No greater gift is there than cash— at least that’s what I think former Wharton professor and economist Joel Waldfogel is implying in his book Scroogenomics: Why you shouldn’t buy presents for the holidays (Princeton University Press).
In a 2012 interview with Bloomberg, Waldfogel argues that Americans end up wasting billions of dollars on presents during the holiday season every year:
“Normally, when we spend money on ourselves, we only buy things that they’re worth at least the price. So if I see something worth $50 to me, I’ll buy it. Normally, spending provides some measure of satisfaction.”
He then contrasts this to giving gifts to others.
“Gift-giving is really different. If I set up to spend $50 on you, I’m operating at a huge disadvantage– I don’t know what you like or what you already have. I could spend $50 and buy something worth nothing to you.”
So it’s not that Waldfogel is a total Scrooge. According to him, he’s not attacking Christmas. He is attacking the “value destruction” with which we celebrate Christmas. His suggestion is to keep buying presents, but only for people that you know very well.
I couldn’t agree more. In my opinion, whoever said “It’s the thought that counts” doesn’t know how to make it count. As a responsible giver, we should minimize wasteful spending.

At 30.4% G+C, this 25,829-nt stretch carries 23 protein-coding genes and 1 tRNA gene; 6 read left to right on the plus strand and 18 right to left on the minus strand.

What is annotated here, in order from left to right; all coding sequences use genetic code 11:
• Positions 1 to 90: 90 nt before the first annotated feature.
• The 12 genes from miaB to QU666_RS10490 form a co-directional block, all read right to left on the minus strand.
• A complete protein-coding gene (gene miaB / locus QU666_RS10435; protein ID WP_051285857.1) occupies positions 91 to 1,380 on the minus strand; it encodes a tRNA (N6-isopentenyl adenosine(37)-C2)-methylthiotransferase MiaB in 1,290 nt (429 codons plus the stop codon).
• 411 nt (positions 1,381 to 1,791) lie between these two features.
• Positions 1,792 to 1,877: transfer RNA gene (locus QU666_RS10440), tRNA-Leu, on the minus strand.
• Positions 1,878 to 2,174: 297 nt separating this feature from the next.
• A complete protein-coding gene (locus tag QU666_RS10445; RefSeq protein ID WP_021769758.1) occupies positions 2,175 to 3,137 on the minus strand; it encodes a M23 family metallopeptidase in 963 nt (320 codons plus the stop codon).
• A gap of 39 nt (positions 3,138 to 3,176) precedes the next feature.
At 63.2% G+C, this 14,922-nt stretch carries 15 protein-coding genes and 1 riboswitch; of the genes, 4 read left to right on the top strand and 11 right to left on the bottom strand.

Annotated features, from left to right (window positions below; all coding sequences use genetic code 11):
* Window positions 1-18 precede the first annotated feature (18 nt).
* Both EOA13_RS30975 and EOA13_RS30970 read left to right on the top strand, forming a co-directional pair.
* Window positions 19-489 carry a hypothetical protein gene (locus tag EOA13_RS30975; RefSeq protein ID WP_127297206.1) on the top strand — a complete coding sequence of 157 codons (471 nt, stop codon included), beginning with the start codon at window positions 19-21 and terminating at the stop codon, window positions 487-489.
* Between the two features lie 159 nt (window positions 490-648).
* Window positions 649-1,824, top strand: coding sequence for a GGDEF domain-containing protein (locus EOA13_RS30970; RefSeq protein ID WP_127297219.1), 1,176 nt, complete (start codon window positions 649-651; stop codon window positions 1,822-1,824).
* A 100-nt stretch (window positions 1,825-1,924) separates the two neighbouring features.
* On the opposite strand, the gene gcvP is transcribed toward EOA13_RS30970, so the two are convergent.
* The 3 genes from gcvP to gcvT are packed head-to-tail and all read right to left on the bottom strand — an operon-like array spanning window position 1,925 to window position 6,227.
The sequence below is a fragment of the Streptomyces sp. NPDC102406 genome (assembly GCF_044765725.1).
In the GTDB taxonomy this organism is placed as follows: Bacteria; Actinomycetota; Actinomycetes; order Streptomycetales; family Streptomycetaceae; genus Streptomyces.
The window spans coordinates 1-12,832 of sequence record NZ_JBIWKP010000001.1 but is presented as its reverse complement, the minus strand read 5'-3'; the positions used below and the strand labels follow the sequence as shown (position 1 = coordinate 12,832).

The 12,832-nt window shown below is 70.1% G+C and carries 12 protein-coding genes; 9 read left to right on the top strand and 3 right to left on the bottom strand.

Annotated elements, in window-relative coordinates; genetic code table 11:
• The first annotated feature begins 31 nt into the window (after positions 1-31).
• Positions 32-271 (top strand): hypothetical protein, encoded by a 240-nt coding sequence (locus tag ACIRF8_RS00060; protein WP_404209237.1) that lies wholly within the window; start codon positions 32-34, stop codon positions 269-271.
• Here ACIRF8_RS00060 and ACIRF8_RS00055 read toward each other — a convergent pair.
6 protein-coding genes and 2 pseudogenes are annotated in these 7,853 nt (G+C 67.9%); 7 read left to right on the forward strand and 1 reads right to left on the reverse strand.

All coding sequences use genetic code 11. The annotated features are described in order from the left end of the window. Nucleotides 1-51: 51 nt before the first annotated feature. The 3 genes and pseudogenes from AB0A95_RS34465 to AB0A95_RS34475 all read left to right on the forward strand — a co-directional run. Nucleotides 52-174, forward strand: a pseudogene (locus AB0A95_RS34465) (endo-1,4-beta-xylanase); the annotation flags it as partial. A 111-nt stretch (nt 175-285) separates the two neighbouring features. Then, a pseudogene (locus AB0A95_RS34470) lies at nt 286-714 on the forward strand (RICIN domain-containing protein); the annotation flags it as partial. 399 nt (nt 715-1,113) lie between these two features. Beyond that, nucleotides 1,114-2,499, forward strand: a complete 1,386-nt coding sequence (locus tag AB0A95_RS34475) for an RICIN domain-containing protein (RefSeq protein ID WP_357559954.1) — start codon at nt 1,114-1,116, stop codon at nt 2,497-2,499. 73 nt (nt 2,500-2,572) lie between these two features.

Whoever said “It’s the thought that counts” doesn’t know how to make it count. As a responsible giver, we should minimize wasteful spending.
When I was a freshman high school student in the Philippines, our class played Monito Monita during the Christmas season. It’s the Filipino version of Secret Santa or Kris Kringle, (depending on whether you’re based in the U.S. or Canada). The rules are very similar except that (1) you don’t get to choose your giftee– they’re raffled out, and (2) the gift should follow a specific theme (e.g. something long, something hard, something wet).
Since we barely knew each other, many of the giftees received gifts that they can’t use or simply don’t want. A few got completely inappropriate gifts from bullies. One of my classmates received a deodorant. Another received a dental floss and a toothbrush. Both gifts ended up in the trash.
But isn’t spending, regardless of whether the recipient is satisfied or not, good for the economy? To some extent, yes. But that doesn’t mean that it’s an efficient use of our resources. Otherwise, we would be building malls in the wilderness.
When Jesus was born, the Wise Men didn’t bring cash. But they did bring him gifts that have a practical use for an infant. Gaspar brought frankincense, which is an essential oil that is great for skincare. Balthazar brought myrrh, a valuable medicine that can cure ailments as diverse as mouth sores to snakebites. Last but not least, Melchior brought gold, which is as good as cash (or better).
Follow their suit, be wise with your giving this Christmas.